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View Sample Pages : Ada Weekly News, May 19, 1960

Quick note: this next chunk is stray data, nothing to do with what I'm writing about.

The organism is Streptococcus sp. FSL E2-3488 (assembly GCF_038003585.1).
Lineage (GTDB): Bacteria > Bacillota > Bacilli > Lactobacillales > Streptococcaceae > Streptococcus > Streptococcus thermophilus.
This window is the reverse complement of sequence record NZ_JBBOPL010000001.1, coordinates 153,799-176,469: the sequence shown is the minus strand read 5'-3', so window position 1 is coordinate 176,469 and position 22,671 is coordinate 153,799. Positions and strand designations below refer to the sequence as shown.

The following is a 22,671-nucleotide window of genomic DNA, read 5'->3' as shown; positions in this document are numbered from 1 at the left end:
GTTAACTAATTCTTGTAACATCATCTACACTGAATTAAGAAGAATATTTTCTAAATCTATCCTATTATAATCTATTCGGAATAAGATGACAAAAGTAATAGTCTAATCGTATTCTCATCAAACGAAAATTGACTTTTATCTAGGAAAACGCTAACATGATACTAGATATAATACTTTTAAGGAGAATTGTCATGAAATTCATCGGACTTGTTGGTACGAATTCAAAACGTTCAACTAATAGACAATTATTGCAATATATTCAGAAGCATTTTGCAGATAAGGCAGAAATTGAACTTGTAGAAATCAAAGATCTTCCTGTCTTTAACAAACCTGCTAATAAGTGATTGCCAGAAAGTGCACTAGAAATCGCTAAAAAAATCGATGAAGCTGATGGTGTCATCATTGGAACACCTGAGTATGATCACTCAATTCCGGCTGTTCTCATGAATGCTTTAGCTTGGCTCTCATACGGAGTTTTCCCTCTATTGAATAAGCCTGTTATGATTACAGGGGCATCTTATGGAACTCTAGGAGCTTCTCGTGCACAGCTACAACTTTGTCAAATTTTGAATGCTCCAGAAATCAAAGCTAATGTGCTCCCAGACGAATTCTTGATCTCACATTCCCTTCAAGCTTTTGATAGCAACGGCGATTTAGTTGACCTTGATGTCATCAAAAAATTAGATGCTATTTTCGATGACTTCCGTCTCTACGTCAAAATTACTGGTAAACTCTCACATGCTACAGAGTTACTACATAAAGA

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Ada Weekly News (Newspaper) - May 19, 1960, Ada, Oklahoma The Paper With PERSONALITY Biggest Reading Buy in Oklahoma By Mail in Pontotoc Single Copy IO Cents Only $2.00 Per Year And Adjoining Counties Combined With The Ado Times-Democ rot SOTH YEAR ADA, OKLAHOMA, THURSDAY, MAY 19, 1960 IO Pages NO. 6 John Crabtree Wages Shotgun War Against Pesky Crows and Jaybirds r 4 >WA ENTHUSIAST: John Crabtree stands in the 4Vi acre pecan grove which is his major interest in the farming line since turning most of his land to grass. This shot was taken before Crabtree smilingly offered to don his broad-brimmed hat, get his crow-hunting blunderbuss and demonstrate how he stalks his game. (WEEKLY Photo) Plans on Quarterhorse Event Shape Up for Big June Show ciatiion. will    hp hold rain or shine, and stalls will be available at the fairgrounds for exhibitors during both days of the big event. 'aping up I held at the    Ada    Fairgrounds    Juno    'hoW’    °f ,he ,arRest swiftly    for    the    third    annual East    3    and    4.    ot lts kind in    the area, is approx-- Central    Oklahoma    Quarter Horse    The    show,    according    to    officials    _. by ,he Amenca” Qmrterhorse Association Show. which will be of the local Quarter Horse Asso- (Continued on Page 2) Arrangements are By ERIC ALLEN When pecans are bearing, all it takes to transform John V. Crabtree from a calm-faced rancher to a keen-eyed hunter with the stock of a shotgun squeezed against hic shoulder is the flitting shadow- of a Jaybird or the raucous racket of a hidden crow. “I like to make war on ’em,” Crabtree said, hefting his shotgun and looking over his pecan grove with anticipation. “And when I figure I need help on the shooting job. I furnish 22 shells to neighbors. . .Don t waste much time myself with 22 bullets, though. I can take this old scat-tergun sometimes and bring down crows and jaybirds on the wing.” Crabtree, a 68-year old pecan grower whose home is nine miles southwest of Ada, makes war on pests of all descriptions, from pecan weevils on up to pesky fowl. But the shooting of crows and jaybirds in his pecan orchard below the house is an interesting annual affair. And a lengthy one. It gets underway as soon as the nuts have “goodies” in them, and goes on daily until the trees are finally “thrashed.” "Early morning is the best time for this kind of shooting.” Crabtree said. “And jaybirds furnish more and easier targets. They’re the most damaging birds we have, too, as far as pecans are concerned They're worse than crows A crow will maneuver into a grove of pecans in a sly way, and maybe gel one nut in his beak and fly off to a dead tree or a stump somew-here and sit there a long time and eat it. But jaybirds stay busy as bees gathering pollen for honey, pull ing pecans and flying away somewhere and then coming right back for more. I don't know what thev do with them. Must store 'em up.” John Crabtree is widely known as an outstanding grower of upland pecans, having exhibited regularly since 1939 at Oklahoma Pecan Growers Association shows. During all these years he has seldom failed to win top honors. Crabtree came to Pontotoc County 47 years ago and settled in I the Wilson community. He has been on the same place since 1913, when he first bought 70 acres of partly cleared land. He now ow-ns 110 acres and practically every tree on his place is pecan. However, it wasn't that way at first. “I first started growing cotton and corn, like everyone else,” Crabtree said, “and I wasn't satisfied just farming the land I owned. I leased other cropland and went all out for row crops until the beginning of depression days. . .Then I heard a story about a man who had settled on just ten acres and some neighbors asked the man. “Do you think you can make a living on ten acres of land?” The man thought about the question a while, then said. “If I can’t. I’ll let half the ten lay out and make a good living on five.” Crabtree said the little story was perhaps far-fetched in some ways, but it furnished him food for thought. He began to study crop-rotation, and started planting two rows of corn and one of peas. “Later I started sowing whole strips of land to peas and then turning them under,” Crabtree said. “And sweet clover, too, and that s something you don't have to replant every year. Sweet clover will come up solid for seven or eight years at a stretch.” Crabtree's land, rolling and green and studded with pecan trees, is now seeded to button clover, sericea, oats, love grass and fescue. At the time of this interview he was busy discing a twenty acre field of lespedeza and Johnson grass, getting the * Irn 'JMmr _mgdip ,    - ]JBI  __ HU; jTie RS ST ANCE: John Crabtree, upland pecan grower, shows how he draws a shotgun bead on crows and jaybirds in his grove>9 miles southwest of Ada. It's early in the season yet for this kind of hunting, but Crabtree keeps his powder dry, and his dog, Pal, seems to know what will be taking place as soon as the nuts mature. land in shape for the sowing of “Just to look at it before we,—  —— -LWMKLY Photo by Erie Allen) Indian grass.    started clearing, you wouldn't “I’ve narrowed my money crops kave thought there was a pecan dow-n.” the firendly, sociable Crab- sPr°ut on the place. This strip tree said. “Just trying to make l°°ked like it was all blackjack, what I'm allowed to make under postoak and grapevines, so thick the Social Security plan. I’m a y°u couldn’t see through it.” pecan enthusiast though, and try Asked "hat he cleared the land By MRS. WESLEY BRANTLEY all kinds of experiments to grow- whh. Crabtree said quietly, snail- Ain t gonna need this house a better crop even if I do give “Just chopping axes and no longer, ain't gonna need this much of the crop away each some big brush fires.”    house    no    more.    .    .” The clearing on this particular This song brought the final as- Final Assembly Program Held at Old Latta School year. But there w-as sadness in the hearts of some of the older    visitors who could remember that    once the old Duilding was new and    play- Crabtrw grows Mahan, Schley, ian(j was started in 1932. and sembly program of the Latta jjves There *were * those *in^the t «"■» - *" - NS Hired    -Id    loo, back^ most    shwHi'ngl<of feybfrfc a“> ^al^Znps low^enouth Pf ™ic**1rf students rang schoTat^au"at {Itta*Children and crows. Crabtree" fL^nrted    » 'Hey wouldn’t hinder a mow-    eage    nestoTvouth^'vTere    fin'sh^'He e;ghth grad. and    their grafting work    on    the    alive    trees    ,n8 machine. He and his wifc    me    eagerness of youth, they weie    schooling ended, unless they    went hack in fra    searched out and left .-very pecan    Jubllan‘.    becfuse ‘He old building    to Ada to stay. “I hadn’t thought much about sProul 'hey could find and tied auction°'Thu^sdOT “Mayland was on August 29. 1919. when pecans until we started clearing strings on the sprouts to make (orn ()own |o mal_e wav for a new lhe qualified voters of School Dis-this strip of land,” Crabtree said.    ‘    -    * State Roundup Will Feature Local 4-H Group Two Pontotoc County 4-H club ! members will be featured at the State 4-H club round-up in Stillwater, May 31: June 3. Mike Lucas, State 4-H Club President will preside at the Honor Night program at 7:15 p. m. Thursday June 2. The program will be in the Football Stadium at Oklahoma State University. Mike will also be presiding over state 4-H club election of officers at 3:30 p. rn. on Thursday. Panny Teel, 4-H club member from Roff, will assist with the narration for the Candle Lighting Program following the honor program Thursday night. She has also been assigned to lead I the 4-H Club Pledge at the Senior j Assembly Thursday morning. Other 4-H delegates from Pontotoc County attending the roundup will be: Hay Haliburton, Allen; Georgene Row'sey, Allen; Ellen Ward, Vanoss; Cheryl Melton, Vanoss; Shirley Howell, Roff; Martha Herion, Roff:    Nancy Young, Fitzhugh: Birde Barton. Fitzhugh: Barbara Huddleston, Roff; Carol Howell. Roff: Shirley Griffith, Roff; Donna Isaacs, Vanoss; Carol Timmons, Latta; Dewayne Coffey, Latta: Jimmy Ford. Latta: Harold Swink, Roff; Phil Harris, Roff; Larry Year-gan, Roff: Herbert Teel, Roff; Hollis Harper, Center; Ronnie (Continued on Page 2)    \    and    modern    structure. (Continued on Page 2) SHeEn?edL? neSVS° u a^rhor'fj loHpast'    °'f m*7 b*'°"9in9 *» ""Her* Bolin, north of Union Hill, pro- Hollis Harper. Center; Ronni, Everybody in "the Lighter^'«««tarH Ti Hit Tn^I?„*” ? T ?    Bennett, Center: Warren Dellin ar us “»yrs: s.’rx"*! -•—• ^ L---    -    _I (Continued on Page 3) !,JSiTS!?l!r WELL: Member* of the Home Demonstration Club at Frisco gather happily at the pump they recently repair-e (with help of their menfolks) near the old Community Building. History of the well, a stopping-place for wagon ravelers in |arl|ei’ days, dates back to Indian Territory times. The Frisco Club took the pump and maintenance of the Community Building as their project this year. See other photo inside. (WEEKLY Photo)Galley-Vanting Around The CountyAHLOSO Bv KAY WEST Charley Winters of Lane visited Mr. and Mrs. A. Z. Cook during the weekend. day in Oklahoma City and visited Lincoln Park Zoo, Springlake and Frontier City. Mrs. Fay Wiser and sons. Bud, Ronnie. Jerry, and Kenneth Wiser and W anda Savage spent Satur Mr. and Mrs. Sterling Price and son visited Mr. and Mrs. Bob Reese Sunday .light. Tip Mayfield of Ardmore, Mr. and Mrs. Joe Gordon and Jean Marie of Dallas, and Joan. Kathryn and Mark Gordon (rf Ardmore. Visiting Mr. and Mrs. Prentis West Sunday were Mr. and Mrs. Newt, Don and Roger Thompson went squirrel hunting the opening day of the squirrel season. Ahloso spent last Friday night! on a camp-out south of Ada. The boys report a good time and a string of fish. Those going were Billy Ray Bowers, Jimmy Porter and David Smith. and children of Midwest City, Mrs. A. J. Frye of Ada and Mr. and Mrs. Louie Moshier and Terry- tion for the homecoming which the Sunday guests of Mr. and will be held Sunday.    Mrs. Oather Reed of Ada. Tile Eagle Patrol of Troop 6 of Those visiting Mr. and Mrs. Vasco Moore during the weekend were Mr. and Mrs. Jack Frye Mr. and Mrs. Douglas Smith visited Mr. and Mrs. J. B. Smith awhile Friday evening. Tuesday was Clean-up day at the Baptist Church in prepara- Mr. and Mrs. Gene Treas drove Mr. and Mrs. Frank Holman to Pryor Saturday.    and Ronnie left Sunday for Cal- - ifornia where they will spend two Mrs. Cecil Jackson and Mrs. weeks visiting relatives. Joy Avery spent Sunday afternoon    _ with Mrs. Gail Blankenship. i Sunday visitors of Mr. and Billy Wade Duty. Mr. and Mrs. with Mr. and Mrs. Edd Brashier Eddie Watkinds, Eddie Brent and and family. Mrs. Lois Hayes, all of Ada.    _ , .    _    Mr.    and    Mrs.    Jess    Ross    visited John Mann. Tommy Bruce Us    ts Mr    and Mrs w M BlkI and Donnie Mann and Glendel Ross Sundav Hatton went fishing at the Canadian River Sunday. The University Oklahoma has Mrs. Houston Duty and family Mr. and Mrs. Milligan of Ok- had 24 Rhodes Scholars and 38 mulgee are spendig the week Fullbright scholars. Mi J. Iiuuaiuu isuiy CHIU I emmy Mr. and Mrs. Bob Ross were were Mr. and Mrs. W. J. Duty, ;